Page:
Kurling Robinson is a co-founder, musician and start-up visionary with over 25 years of expertise in software development and entrepreneurship. Kurling’s unique path was woven by the arts (Getty), automotive (Toyota), technology (NetZero), energy (IFS) and the drive to help his fellow man. With his first start-up at age 19, he learned very early that information and responsibility go hand and hand.
Leveraging his Computer Science degree from the University of Southern California, Kurling has facilitated many successful companies. With the incubator through USC Viterbi, he acted as an advisor and served on the board for several companies that were funded. He is a venture consultant at the USC Blackstone Launchpad. In collaboration with key partners like Apple, Blackstone, Google and universities, he is leading a team to create the Fōkcus platform, which uses machine learning to quickly assess entrepreneurs and match them with screened, certified business mentors.
Why are you passionate about workforce development?
It impacts so many people. It really touches everyone’s lives and careers regardless of where you live. Workforce development reaches all communities and provides opportunities for everyone. I am passionate about helping the community and I love how workforce development can truly help build the San Diego community.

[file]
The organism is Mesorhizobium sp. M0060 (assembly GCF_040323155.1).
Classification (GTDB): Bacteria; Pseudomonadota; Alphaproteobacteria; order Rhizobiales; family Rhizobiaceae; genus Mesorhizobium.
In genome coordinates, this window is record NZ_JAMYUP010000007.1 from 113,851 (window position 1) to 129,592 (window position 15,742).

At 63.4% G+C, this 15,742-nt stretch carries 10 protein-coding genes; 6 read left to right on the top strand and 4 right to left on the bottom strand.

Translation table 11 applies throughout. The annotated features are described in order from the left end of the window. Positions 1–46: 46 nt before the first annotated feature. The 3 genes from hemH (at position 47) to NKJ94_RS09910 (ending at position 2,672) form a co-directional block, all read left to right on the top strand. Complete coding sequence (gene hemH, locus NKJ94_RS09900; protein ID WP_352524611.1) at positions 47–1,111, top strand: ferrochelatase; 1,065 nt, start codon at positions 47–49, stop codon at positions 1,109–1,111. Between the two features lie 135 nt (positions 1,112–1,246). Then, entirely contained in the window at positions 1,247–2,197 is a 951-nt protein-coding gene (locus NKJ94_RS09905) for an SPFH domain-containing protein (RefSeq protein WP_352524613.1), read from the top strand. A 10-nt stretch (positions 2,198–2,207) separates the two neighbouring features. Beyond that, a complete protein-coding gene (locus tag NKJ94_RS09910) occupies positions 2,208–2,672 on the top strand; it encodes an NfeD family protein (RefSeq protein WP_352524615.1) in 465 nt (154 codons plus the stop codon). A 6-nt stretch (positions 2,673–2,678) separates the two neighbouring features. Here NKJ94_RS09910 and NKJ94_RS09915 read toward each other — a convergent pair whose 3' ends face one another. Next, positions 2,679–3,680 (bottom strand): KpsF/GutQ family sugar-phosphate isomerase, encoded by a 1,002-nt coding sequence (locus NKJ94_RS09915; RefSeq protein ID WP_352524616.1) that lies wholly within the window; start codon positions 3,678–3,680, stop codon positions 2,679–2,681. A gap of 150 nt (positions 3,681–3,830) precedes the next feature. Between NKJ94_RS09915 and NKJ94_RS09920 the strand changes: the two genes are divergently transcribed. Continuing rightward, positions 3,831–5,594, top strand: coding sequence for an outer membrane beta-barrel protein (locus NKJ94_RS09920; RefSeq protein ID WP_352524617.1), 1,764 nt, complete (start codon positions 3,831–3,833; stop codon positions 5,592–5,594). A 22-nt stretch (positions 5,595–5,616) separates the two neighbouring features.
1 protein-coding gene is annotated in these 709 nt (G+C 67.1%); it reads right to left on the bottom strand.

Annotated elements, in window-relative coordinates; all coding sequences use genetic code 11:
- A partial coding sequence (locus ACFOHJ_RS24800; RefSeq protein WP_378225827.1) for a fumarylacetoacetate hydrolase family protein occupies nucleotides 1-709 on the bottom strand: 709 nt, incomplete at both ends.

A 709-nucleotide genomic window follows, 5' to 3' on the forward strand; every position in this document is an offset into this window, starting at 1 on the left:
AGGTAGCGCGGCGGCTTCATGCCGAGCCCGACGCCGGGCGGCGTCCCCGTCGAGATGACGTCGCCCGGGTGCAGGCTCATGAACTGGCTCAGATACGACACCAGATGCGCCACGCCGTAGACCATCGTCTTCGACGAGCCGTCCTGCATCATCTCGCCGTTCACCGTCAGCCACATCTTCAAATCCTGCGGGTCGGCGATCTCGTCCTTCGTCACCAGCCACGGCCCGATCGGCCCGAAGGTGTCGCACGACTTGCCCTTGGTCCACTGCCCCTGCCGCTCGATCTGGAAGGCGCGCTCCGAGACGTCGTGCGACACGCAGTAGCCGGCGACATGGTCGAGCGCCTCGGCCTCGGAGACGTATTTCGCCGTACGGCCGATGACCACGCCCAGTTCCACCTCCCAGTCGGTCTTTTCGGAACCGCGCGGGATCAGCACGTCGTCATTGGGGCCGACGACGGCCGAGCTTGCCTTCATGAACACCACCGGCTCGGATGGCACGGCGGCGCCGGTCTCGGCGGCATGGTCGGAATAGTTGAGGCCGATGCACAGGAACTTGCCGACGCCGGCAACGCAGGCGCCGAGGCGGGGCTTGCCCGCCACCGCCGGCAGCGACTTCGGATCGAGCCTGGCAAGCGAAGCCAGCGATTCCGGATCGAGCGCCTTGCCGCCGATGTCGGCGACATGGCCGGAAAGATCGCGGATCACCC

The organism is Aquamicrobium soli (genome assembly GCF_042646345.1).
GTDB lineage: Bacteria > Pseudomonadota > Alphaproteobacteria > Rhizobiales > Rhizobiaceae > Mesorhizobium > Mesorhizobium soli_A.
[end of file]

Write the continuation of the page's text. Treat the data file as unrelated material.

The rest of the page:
If you had $1M to donate to a workforce development program, what would you want done with it?
I would put all the money in opportunity youth programs. I’ve spoken at a local cafe and talked to opportunity youth and, at that single event, we created five companies in two hours. Putting more resources into our youth is essential. They’re our future and I’ve seen the affect the impact they have. They just need some mentorship and someone that can help them along their career path.
I’ve also been involved with the Workforce Partnership’s Opportunity Summit and would love to put some of the money into their flagship event. The partners that are involved know what they’re doing and can make a difference. Getting more key stakeholders involved by providing financial support can make a big difference in who gets involved and how many youth we can reach.
What do you like best about being on the Workforce Development Board?
The diversity of the board—we have the president of the Community College District, some that have backgrounds in tech such as Microsoft and many others that represent various industries. Hearing their perspectives and learning about new things has been a really great personal growth opportunity.
In turn, I’m also able to give others a perspective on the tech and start-up side. I’m able to share the great work being done in tech and educate others.
Why is workforce development important for San Diego County?
San Diego needs a lot of help in a lot of different areas, like tech. The program that’s been helping my community most is TechHire. The TechHire San Diego program will help San Diego move forward with technological advances and foster innovation by providing new learning and career opportunities.
What do you enjoy doing when you’re not working?
I’m an introvert so I love taking walks and writing music. San Diego is perfect because there are beaches and nature. My wife always tells me I really love walks because I go on so many but that’s really my time to think and clear my head.